The Monument is managed by the
U.S. Fish and Wildlife Service (USFWS) and NOAA Fisheries. The Presidential proclamation expanding the monument prohibits commercial fishing and any "injury, destruction, or removal of any object." Non-commercial fishing may be allowed by permit. The expanded Monument protects an additional 130+ seamounts, as well as habitat for deep-sea corals.

Recent US FWS management efforts in the Monument include restoring essential seabird nesting habitat by eradicating non-native rats at Palmyra Refuge and one species of rat at Wake, restoring coral reef habitats at Palmyra and Kingman Reef Refuges -including the removal of shipwrecks that were degrading the health of those reefs and facilitating the work of scientists in the Palmyra Atoll Research Consortium with The Nature Conservancy. NOAA's Pacific Islands Fisheries Science Center conducts Reef Assessment and Monitoring Cruises to the Monument -- multidisciplinary coral reef ecosystem surveys, assessing the status of fishes, corals, algae, marine invertebrates, and the oceanographic conditions in which these organisms exist.

This fall's MPA Center Webinar Series will include presentations on sustainable recreation uses on federal lands and water and on the status and trends of Caribbean coral reefs.  This virtual series is held the second Thursday of each month from 1:00 to 2:00 p.m. Eastern. 
Jeremy Jackson, Ph.D.

November 13th 
Working Across Agency Lines to Improve Visitor Use Management on Public Lands and Waters
Kerri Cahill-National Park Service, Ellen Eubanks-Forest Service, and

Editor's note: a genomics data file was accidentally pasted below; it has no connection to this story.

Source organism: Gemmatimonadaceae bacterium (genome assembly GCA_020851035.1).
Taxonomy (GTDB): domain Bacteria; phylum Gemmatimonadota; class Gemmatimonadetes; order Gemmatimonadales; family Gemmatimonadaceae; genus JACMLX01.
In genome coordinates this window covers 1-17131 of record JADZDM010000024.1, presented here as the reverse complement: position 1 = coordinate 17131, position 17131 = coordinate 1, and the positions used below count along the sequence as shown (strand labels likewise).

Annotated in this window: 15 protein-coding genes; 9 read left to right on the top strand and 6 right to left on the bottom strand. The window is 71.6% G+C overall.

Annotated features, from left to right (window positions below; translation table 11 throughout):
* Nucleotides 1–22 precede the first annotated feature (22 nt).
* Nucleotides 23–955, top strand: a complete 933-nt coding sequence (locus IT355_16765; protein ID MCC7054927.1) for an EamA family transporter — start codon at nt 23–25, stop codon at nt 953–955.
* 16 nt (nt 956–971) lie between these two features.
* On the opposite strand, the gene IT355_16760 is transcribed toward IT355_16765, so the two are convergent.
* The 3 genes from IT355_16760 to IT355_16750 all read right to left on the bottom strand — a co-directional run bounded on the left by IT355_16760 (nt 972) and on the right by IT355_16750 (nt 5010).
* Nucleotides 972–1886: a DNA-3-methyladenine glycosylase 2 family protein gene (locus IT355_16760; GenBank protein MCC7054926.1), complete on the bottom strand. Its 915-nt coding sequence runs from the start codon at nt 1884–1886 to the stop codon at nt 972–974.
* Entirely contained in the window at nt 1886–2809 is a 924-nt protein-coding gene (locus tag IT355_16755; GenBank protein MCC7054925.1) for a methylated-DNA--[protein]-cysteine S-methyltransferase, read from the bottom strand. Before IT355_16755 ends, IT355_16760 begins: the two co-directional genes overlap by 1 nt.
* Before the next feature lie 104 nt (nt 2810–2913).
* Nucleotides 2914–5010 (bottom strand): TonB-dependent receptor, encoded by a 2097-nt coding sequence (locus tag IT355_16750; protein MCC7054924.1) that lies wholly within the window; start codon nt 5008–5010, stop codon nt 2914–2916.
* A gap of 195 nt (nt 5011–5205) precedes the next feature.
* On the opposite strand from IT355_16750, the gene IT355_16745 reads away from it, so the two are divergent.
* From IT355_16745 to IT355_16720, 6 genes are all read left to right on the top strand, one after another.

Charles Wahle-MPA Center

December 11th  

To celebrate the 42nd anniversary of the National Marine Sanctuary System, the Sanctuaries Office has kicked off a new social media campaign, "Earth is Blue." This will feature the launch of a new Instagram account. Join us as we explore and share America's Sanctuaries with our picture a day and video a week highlighting the wonder and beauty of these special places

New IUCN Guide on Communicating For Success

MPAs are change agents and one of the most effective tools created to support conservation and diversity in the ocean.
This new guidebook developed by NOAA's Office of National Marine Sanctuaries, IUCN's Commission on Education and Communications and IUCN's World Commission on Protected Areas-Marine outlines how to use communication as more than a tool for outreach, rather a way to catalyze change within communities.  The guide -- now in draft -- 
will be a living new IUCN Guide on Communicating for Success document periodically updated to include new examples of ways ocean managers are communicating and engaging with the public.
MPA Inventory Updated    
The MPA Inventory - the comprehensive geo-spatial database of U.S. marine protected areas - has been updated.  The latest version includes data on 1,770 MPAs,including the newly expanded Pacific Remote Islands Marine National Monument.  A new interactive, on-line MPA viewer is under construction. Check out the latest data here.

2015 George Wright Society Conference on Parks, Protected Areas, and Cultural Sites - March 28-April 3, 2015 in Oakland, California.


The George Wright Society Conference is the leading U.S. professional meeting of protected area managers.  GWS2015 is your place to engage with colleagues who share your commitment to excellence ... to educate yourself about the latest trends and ideas ... to raise expectations for yourself and your career!